What’s Next Blog: Can you give us three to five key suggestions, from your data, on the most effective ways firms in your case studies have overcome the challenges created by silos?
- Identify and talk about the challenges.
- Don’t fall prey to subjectivity. Don’t make it a blame game. Just fix it.
- Embrace the pursuit of change.
- Accept the fact that your clients — and especially, your younger colleagues — are going to be affected by changes in the marketplace
In one case study, a law firm’s marketers identified potential opportunities to help the firm market more strategically. In the example, lawyers didn’t realize that marketers could help them with selling. They thought marketers only did brochures, press releases, receptions, mailings. Marketers helped their attorneys see that the marketing function could indeed help lawyers with their selling efforts, and they demonstrated how to make this change by doing their own internal marketing and selling.
It’s tempting to lay blame somewhere when you encounter company barriers and silos. It’s not worth your time to bemoan the fact that silos exist or that they so easily crop up. But recognizing the issues that made them form will help you fix the problem and get past it.
What you are doing effectively today is not necessarily what will make you successful tomorrow. Whatever you’re doing today is probably just fine, but it’s not going to be fine forever. Just accept that you have to pursue changes. You can’t just wait and see.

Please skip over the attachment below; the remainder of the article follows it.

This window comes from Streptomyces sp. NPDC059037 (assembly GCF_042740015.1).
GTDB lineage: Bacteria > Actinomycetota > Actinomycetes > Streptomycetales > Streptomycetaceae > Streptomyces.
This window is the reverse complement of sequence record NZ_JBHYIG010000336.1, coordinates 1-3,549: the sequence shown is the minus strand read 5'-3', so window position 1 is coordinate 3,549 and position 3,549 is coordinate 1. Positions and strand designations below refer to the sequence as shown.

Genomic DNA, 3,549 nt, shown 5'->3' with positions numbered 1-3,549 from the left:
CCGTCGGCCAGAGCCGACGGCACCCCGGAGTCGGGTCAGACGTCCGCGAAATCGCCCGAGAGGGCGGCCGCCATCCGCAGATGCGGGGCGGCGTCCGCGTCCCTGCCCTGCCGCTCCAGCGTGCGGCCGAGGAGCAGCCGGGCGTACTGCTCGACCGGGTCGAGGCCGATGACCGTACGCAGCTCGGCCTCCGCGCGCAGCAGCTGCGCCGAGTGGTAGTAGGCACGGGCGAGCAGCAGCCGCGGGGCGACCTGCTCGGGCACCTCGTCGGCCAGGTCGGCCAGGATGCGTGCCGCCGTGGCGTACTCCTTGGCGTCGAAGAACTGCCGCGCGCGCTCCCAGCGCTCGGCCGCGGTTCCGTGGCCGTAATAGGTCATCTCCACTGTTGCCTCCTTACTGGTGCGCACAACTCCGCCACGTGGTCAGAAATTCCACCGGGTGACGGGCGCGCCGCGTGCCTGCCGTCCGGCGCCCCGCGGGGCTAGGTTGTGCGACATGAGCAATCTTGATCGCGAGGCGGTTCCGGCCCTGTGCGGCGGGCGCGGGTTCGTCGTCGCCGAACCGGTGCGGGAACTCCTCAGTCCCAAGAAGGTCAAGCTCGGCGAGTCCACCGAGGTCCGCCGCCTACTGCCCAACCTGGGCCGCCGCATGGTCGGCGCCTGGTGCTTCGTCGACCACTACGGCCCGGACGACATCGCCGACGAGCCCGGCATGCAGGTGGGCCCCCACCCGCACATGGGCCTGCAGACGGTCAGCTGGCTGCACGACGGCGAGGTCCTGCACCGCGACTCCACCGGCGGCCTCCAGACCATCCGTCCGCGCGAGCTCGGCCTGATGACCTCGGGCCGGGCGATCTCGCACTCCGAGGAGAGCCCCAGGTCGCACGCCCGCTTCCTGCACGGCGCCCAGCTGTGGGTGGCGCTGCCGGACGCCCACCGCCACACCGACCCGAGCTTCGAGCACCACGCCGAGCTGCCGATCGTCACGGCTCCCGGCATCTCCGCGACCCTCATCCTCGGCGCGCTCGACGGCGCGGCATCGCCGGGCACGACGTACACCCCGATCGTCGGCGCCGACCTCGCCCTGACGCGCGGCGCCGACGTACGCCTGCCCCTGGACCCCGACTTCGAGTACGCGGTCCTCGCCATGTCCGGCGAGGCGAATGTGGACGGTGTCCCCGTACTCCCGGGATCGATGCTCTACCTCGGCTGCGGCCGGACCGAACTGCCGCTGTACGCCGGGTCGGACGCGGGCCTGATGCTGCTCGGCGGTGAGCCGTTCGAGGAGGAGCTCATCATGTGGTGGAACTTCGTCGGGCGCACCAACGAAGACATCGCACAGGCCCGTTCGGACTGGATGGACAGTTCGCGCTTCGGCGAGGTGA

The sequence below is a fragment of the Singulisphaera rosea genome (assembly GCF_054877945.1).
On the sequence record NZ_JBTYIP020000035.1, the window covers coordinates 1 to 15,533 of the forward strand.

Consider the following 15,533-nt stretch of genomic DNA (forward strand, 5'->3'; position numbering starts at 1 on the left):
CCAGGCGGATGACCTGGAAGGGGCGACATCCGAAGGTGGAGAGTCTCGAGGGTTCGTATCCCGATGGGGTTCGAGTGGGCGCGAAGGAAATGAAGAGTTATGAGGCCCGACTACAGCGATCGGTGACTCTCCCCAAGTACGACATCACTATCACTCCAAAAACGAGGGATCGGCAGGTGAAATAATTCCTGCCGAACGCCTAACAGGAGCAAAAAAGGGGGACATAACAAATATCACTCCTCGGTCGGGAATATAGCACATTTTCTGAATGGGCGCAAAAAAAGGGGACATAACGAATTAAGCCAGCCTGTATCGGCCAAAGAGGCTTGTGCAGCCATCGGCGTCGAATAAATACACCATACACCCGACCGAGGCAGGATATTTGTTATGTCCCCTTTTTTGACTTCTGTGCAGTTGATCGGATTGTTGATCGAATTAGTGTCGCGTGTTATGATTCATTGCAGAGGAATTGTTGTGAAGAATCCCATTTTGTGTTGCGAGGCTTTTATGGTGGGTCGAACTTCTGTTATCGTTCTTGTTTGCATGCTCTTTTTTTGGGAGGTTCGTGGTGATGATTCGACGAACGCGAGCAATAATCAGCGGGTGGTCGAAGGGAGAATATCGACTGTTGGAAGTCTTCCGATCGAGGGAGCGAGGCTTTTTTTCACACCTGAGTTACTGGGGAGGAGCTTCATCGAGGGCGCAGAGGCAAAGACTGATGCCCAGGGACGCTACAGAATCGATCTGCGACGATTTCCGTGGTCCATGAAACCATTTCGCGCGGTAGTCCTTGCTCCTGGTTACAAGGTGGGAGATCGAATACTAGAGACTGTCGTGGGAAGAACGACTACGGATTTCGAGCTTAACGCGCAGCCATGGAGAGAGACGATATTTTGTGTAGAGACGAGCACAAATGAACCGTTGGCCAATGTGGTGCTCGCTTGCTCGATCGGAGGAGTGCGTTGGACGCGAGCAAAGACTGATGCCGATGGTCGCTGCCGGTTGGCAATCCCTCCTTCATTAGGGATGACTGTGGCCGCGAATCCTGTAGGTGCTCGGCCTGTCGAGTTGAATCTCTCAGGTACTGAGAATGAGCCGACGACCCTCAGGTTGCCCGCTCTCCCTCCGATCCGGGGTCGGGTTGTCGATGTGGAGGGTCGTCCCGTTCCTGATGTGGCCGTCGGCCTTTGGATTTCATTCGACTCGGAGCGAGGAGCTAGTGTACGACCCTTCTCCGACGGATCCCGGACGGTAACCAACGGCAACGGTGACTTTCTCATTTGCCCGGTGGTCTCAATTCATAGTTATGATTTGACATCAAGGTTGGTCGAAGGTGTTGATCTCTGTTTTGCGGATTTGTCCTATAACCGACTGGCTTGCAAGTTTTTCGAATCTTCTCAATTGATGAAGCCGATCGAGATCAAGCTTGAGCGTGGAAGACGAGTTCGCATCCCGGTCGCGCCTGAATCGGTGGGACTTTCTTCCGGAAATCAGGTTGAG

So pursue changes now with those lead users who’ll likely be in lockstep with the changes underway at your client companies.
What’s Next Blog: Why is there so much confusion about how to measure marketing? Why is this so hard?
Lowe: Many companies are too tactically focused. They think the only way to measure marketing is quantitatively. People need to embrace qualitative measurements.
Also too many companies end up measuring as if they are looking at a grain of sand. But a robust marketing program is more like a beach that is always changing with the tides. Managers should step back and look at the beach and the tides. They shouldn’t look at whether one grain of sand moves between today and tomorrow.
Don’t waste your time looking at incremental changes in sub-percentages.
But you can measure behavior change in professionals. I found a great example of this approach with R.W. Beck, and I wrote about the way this company changed its performance management system regarding marketing and selling.
The R.W. Beck case study showed how its leaders changed measurement systems, and streamlined them across the company. By changing their measurement of people’s behavior regarding marketing and selling, they made it possible for people to work better together with the same set of expectations. (Did I collaborate with my colleague in Orlando to cross-sell services? Can I work better with people in the Boston office? Did I introduce them to my Orlando based client?)
All of those behaviors can now be measured, and those measurements help the functions of marketing and selling work more effectively together. Measuring how well you collaborate with colleagues is strategy.